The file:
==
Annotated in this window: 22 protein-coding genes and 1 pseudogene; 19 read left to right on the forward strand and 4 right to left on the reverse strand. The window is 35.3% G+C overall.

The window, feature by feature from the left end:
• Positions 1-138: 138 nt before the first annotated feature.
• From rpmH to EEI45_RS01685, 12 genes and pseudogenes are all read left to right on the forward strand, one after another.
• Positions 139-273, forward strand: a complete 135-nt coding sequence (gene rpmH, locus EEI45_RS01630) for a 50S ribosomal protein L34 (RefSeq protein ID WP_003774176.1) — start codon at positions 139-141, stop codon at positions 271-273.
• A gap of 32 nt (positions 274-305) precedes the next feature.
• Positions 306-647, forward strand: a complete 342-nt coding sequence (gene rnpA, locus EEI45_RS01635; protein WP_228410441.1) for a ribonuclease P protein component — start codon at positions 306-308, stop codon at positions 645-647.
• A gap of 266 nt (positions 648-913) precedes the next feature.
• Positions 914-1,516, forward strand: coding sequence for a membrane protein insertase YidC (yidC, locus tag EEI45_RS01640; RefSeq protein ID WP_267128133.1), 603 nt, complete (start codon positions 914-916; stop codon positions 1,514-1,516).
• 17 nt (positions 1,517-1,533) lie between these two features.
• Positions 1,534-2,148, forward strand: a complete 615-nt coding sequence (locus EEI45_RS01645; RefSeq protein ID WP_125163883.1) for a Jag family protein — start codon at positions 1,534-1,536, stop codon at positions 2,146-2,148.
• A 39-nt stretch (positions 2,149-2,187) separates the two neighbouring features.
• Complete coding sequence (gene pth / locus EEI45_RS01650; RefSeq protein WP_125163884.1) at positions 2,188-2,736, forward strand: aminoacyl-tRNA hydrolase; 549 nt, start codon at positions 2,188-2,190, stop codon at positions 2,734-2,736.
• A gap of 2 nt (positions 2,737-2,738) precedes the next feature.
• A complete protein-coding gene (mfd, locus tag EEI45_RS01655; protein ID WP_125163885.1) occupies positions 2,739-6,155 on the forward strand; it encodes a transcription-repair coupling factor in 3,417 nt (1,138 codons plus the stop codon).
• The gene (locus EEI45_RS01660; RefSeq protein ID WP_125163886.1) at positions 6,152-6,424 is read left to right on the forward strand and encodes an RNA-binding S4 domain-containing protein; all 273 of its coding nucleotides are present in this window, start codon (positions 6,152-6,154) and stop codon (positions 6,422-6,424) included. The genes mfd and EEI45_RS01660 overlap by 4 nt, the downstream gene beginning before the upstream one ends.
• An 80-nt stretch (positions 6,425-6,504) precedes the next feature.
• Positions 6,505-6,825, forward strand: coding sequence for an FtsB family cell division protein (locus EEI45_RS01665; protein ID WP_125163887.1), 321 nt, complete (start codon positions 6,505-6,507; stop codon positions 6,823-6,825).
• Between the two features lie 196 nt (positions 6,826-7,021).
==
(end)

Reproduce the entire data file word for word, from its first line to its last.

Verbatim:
Annotated in this window: 22 protein-coding genes and 1 pseudogene; 19 read left to right on the forward strand and 4 right to left on the reverse strand. The window is 35.3% G+C overall.

The window, feature by feature from the left end:
• Positions 1-138: 138 nt before the first annotated feature.
• From rpmH to EEI45_RS01685, 12 genes and pseudogenes are all read left to right on the forward strand, one after another.
• Positions 139-273, forward strand: a complete 135-nt coding sequence (gene rpmH, locus EEI45_RS01630) for a 50S ribosomal protein L34 (RefSeq protein ID WP_003774176.1) — start codon at positions 139-141, stop codon at positions 271-273.
• A gap of 32 nt (positions 274-305) precedes the next feature.
• Positions 306-647, forward strand: a complete 342-nt coding sequence (gene rnpA, locus EEI45_RS01635; protein WP_228410441.1) for a ribonuclease P protein component — start codon at positions 306-308, stop codon at positions 645-647.
• A gap of 266 nt (positions 648-913) precedes the next feature.
• Positions 914-1,516, forward strand: coding sequence for a membrane protein insertase YidC (yidC, locus tag EEI45_RS01640; RefSeq protein ID WP_267128133.1), 603 nt, complete (start codon positions 914-916; stop codon positions 1,514-1,516).
• 17 nt (positions 1,517-1,533) lie between these two features.
• Positions 1,534-2,148, forward strand: a complete 615-nt coding sequence (locus EEI45_RS01645; RefSeq protein ID WP_125163883.1) for a Jag family protein — start codon at positions 1,534-1,536, stop codon at positions 2,146-2,148.
• A 39-nt stretch (positions 2,149-2,187) separates the two neighbouring features.
• Complete coding sequence (gene pth / locus EEI45_RS01650; RefSeq protein WP_125163884.1) at positions 2,188-2,736, forward strand: aminoacyl-tRNA hydrolase; 549 nt, start codon at positions 2,188-2,190, stop codon at positions 2,734-2,736.
• A gap of 2 nt (positions 2,737-2,738) precedes the next feature.
• A complete protein-coding gene (mfd, locus tag EEI45_RS01655; protein ID WP_125163885.1) occupies positions 2,739-6,155 on the forward strand; it encodes a transcription-repair coupling factor in 3,417 nt (1,138 codons plus the stop codon).
• The gene (locus EEI45_RS01660; RefSeq protein ID WP_125163886.1) at positions 6,152-6,424 is read left to right on the forward strand and encodes an RNA-binding S4 domain-containing protein; all 273 of its coding nucleotides are present in this window, start codon (positions 6,152-6,154) and stop codon (positions 6,422-6,424) included. The genes mfd and EEI45_RS01660 overlap by 4 nt, the downstream gene beginning before the upstream one ends.
• An 80-nt stretch (positions 6,425-6,504) precedes the next feature.
• Positions 6,505-6,825, forward strand: coding sequence for an FtsB family cell division protein (locus EEI45_RS01665; protein ID WP_125163887.1), 321 nt, complete (start codon positions 6,505-6,507; stop codon positions 6,823-6,825).
• Between the two features lie 196 nt (positions 6,826-7,021).